I do not have high hopes for the story but I haven’t brought myself to read it all the way through so we’ll see.

On the (rare) days I knew where my plot was going I could write quite quickly.  So that’s an incentive to plot out my next novel in a lot more detail than I did with the last one.

Working on one project so incessantly gave me a huge ton of ideas and inspiration to work on other projects.

So overall, I’m glad that I did it. It taught me a lot about writing and I now have a book that will, at the very least, entertain a few friends.

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This picture is from Castello Aragonese in Ischia. I have no idea if that was originally meant to be a heart but I liked it.

do what you are doing.

It seems somewhat tautological but really it’s a piece of advice I need reminding of every 6 months or so.

If you spend your work hours compulsively checking your email or your relaxation time compulsively checking your code then you’re probably not getting the best out of either. It’s hard to think that you’ve had a successful day of work if you’ve read 20 news articles. It’s hard to think that you’ve really had a weekend if you’ve checked your computer program every half hour.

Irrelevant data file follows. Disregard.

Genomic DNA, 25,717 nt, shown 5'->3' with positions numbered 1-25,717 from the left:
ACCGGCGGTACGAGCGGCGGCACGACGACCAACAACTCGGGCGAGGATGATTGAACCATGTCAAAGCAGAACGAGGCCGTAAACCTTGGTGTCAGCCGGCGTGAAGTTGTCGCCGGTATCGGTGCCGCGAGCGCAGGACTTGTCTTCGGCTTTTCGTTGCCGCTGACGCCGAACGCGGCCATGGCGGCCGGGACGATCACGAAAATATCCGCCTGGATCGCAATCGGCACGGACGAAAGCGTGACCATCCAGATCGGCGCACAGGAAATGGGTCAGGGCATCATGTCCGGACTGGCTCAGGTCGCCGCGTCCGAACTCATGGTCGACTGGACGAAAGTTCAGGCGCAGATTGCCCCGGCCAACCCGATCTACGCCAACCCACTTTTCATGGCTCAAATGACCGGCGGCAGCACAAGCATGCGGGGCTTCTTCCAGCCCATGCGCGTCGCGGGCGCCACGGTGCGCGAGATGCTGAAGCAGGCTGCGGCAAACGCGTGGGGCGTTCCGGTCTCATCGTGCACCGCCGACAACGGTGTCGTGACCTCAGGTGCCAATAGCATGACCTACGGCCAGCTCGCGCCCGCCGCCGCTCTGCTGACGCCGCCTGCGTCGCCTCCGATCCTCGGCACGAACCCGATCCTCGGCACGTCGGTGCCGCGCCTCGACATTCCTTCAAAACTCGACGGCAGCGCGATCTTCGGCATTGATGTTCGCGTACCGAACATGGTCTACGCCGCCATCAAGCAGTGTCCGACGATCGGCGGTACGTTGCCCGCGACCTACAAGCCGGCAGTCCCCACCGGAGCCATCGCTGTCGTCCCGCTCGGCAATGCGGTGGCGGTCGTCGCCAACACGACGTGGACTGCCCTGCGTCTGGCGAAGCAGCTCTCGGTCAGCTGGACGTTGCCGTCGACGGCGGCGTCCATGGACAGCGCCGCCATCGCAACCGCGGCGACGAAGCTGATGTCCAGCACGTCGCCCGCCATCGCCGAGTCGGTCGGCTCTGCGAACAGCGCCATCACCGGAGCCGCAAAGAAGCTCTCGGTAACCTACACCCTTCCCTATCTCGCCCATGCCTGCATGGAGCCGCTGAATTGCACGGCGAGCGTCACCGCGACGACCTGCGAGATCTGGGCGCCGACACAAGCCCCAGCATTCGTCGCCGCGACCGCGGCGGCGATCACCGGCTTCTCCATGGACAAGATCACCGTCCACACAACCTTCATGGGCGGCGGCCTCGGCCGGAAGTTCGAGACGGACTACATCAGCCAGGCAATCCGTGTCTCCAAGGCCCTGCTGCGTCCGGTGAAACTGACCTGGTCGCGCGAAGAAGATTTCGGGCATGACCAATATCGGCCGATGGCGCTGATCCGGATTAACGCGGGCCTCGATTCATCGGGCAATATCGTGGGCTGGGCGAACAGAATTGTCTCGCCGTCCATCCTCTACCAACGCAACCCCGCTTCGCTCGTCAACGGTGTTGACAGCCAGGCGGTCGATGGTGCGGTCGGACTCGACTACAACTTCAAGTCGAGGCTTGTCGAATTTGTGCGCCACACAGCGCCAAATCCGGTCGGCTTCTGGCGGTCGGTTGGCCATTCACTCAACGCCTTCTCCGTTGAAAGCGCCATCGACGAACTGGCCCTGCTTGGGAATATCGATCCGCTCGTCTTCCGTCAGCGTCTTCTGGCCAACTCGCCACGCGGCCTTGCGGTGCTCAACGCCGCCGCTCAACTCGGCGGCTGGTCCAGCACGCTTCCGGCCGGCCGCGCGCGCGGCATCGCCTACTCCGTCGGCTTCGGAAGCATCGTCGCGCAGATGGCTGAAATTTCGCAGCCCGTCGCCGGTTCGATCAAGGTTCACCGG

Sometimes I’m good at sticking to this advice and, of course, other times I’m not. Every now and then I need to stop myself and make up some arbitrary rules in order to get back in the habit of doing what I’m doing (I’ve checked email and tumblr while writing this up so I must be going through a bad phase.)

Here are some various rules I use to focus on doing work at work:

– The Pomodoro Technique (work for 25 minutes in every half hour)

– Turn off your internet (often impractical for me)

– Don’t check any media (incl. email), or leave your seat (at all!) for the first 2 work hours of your day

– Set mini goals with time limits

And, just as importantly in my opinion, focus on not doing work at home:

– Don’t bring any maths books or papers (or whatever you do) home

– Turn off your computer (if you use it for work)

– Go outside

– Choose to do something or nothing rather than being absentmindedly online doing neither (hence this blogpost)